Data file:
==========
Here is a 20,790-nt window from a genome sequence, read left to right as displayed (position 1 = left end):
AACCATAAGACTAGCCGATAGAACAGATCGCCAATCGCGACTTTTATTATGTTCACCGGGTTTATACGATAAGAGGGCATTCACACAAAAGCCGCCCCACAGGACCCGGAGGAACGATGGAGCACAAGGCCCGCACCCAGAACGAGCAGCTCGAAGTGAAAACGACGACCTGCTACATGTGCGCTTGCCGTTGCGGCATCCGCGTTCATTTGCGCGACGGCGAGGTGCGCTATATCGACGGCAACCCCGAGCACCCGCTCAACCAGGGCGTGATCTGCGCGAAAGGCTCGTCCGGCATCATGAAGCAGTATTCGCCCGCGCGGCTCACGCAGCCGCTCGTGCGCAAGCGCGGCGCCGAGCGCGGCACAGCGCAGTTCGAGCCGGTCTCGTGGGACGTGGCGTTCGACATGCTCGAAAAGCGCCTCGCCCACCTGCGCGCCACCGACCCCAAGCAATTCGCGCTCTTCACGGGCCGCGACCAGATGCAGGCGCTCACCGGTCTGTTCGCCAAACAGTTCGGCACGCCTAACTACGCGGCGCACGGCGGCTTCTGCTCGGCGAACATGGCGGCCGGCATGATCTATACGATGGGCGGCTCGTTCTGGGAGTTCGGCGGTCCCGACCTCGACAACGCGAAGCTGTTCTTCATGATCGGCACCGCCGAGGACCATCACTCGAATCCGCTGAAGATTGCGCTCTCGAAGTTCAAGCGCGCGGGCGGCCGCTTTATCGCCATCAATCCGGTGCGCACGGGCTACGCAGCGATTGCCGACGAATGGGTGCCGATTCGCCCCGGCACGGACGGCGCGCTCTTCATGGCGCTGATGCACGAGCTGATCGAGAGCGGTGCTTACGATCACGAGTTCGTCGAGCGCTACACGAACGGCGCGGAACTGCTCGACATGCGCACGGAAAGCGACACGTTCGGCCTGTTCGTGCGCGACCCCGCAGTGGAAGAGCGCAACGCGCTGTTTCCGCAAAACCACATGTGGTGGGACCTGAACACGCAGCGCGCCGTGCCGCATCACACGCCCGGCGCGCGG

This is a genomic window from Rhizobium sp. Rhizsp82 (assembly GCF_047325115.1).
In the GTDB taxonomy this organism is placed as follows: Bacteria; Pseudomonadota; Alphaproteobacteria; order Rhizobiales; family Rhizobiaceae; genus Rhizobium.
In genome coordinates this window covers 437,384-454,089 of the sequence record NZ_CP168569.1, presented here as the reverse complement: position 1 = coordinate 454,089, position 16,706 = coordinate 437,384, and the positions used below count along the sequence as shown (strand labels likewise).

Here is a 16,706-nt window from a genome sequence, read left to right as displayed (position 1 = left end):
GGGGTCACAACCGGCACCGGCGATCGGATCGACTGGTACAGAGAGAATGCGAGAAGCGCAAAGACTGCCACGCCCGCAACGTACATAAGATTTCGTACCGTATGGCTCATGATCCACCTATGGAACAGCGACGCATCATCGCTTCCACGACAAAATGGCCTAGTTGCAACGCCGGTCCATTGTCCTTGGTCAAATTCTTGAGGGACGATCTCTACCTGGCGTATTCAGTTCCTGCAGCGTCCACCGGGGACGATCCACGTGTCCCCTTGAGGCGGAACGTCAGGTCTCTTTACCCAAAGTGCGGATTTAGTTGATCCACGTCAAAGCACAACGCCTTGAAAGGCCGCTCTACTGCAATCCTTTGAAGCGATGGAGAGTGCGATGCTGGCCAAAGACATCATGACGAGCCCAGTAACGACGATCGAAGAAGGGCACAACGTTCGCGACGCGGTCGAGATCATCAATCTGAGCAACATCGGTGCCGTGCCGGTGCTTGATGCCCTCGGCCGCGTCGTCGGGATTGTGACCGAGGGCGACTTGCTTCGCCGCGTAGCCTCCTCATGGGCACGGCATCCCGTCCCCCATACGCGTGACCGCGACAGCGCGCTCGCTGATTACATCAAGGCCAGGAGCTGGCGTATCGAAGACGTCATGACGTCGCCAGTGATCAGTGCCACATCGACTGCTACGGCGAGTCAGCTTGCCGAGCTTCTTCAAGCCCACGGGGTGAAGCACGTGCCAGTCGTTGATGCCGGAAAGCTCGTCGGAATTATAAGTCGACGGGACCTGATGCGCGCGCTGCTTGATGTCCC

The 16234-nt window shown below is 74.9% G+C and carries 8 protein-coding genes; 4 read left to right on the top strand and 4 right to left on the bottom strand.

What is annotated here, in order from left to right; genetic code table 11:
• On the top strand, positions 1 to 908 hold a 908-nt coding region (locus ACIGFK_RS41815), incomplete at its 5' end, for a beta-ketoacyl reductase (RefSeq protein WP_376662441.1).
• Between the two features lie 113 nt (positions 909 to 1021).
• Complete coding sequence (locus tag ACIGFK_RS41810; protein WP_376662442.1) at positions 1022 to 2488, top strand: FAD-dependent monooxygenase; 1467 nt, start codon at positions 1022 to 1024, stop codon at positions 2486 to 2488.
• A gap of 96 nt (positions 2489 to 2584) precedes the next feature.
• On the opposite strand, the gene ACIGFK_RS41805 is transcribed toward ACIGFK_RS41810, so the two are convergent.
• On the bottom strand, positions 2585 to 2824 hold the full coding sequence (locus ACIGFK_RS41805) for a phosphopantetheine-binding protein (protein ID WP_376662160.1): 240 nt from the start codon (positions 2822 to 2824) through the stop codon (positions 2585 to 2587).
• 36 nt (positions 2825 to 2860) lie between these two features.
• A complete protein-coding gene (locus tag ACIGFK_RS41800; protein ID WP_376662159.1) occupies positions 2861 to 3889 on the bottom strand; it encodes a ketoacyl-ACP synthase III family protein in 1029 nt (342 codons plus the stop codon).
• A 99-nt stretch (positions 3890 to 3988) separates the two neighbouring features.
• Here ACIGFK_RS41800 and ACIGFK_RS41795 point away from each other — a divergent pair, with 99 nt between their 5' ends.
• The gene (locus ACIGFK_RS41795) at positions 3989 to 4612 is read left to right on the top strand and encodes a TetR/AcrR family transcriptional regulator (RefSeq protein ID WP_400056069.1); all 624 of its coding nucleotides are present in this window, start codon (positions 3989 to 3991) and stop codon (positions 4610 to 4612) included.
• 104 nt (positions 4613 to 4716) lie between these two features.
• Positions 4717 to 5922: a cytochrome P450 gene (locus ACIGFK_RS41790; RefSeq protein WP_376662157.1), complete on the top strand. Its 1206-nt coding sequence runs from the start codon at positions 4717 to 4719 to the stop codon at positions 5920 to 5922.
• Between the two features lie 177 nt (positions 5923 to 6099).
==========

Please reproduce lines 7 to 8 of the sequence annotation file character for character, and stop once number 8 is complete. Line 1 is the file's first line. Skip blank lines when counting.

GGGGTCACAACCGGCACCGGCGATCGGATCGACTGGTACAGAGAGAATGCGAGAAGCGCAAAGACTGCCACGCCCGCAACGTACATAAGATTTCGTACCGTATGGCTCATGATCCACCTATGGAACAGCGACGCATCATCGCTTCCACGACAAAATGGCCTAGTTGCAACGCCGGTCCATTGTCCTTGGTCAAATTCTTGAGGGACGATCTCTACCTGGCGTATTCAGTTCCTGCAGCGTCCACCGGGGACGATCCACGTGTCCCCTTGAGGCGGAACGTCAGGTCTCTTTACCCAAAGTGCGGATTTAGTTGATCCACGTCAAAGCACAACGCCTTGAAAGGCCGCTCTACTGCAATCCTTTGAAGCGATGGAGAGTGCGATGCTGGCCAAAGACATCATGACGAGCCCAGTAACGACGATCGAAGAAGGGCACAACGTTCGCGACGCGGTCGAGATCATCAATCTGAGCAACATCGGTGCCGTGCCGGTGCTTGATGCCCTCGGCCGCGTCGTCGGGATTGTGACCGAGGGCGACTTGCTTCGCCGCGTAGCCTCCTCATGGGCACGGCATCCCGTCCCCCATACGCGTGACCGCGACAGCGCGCTCGCTGATTACATCAAGGCCAGGAGCTGGCGTATCGAAGACGTCATGACGTCGCCAGTGATCAGTGCCACATCGACTGCTACGGCGAGTCAGCTTGCCGAGCTTCTTCAAGCCCACGGGGTGAAGCACGTGCCAGTCGTTGATGCCGGAAAGCTCGTCGGAATTATAAGTCGACGGGACCTGATGCGCGCGCTGCTTGATGTCCC

The 16234-nt window shown below is 74.9% G+C and carries 8 protein-coding genes; 4 read left to right on the top strand and 4 right to left on the bottom strand.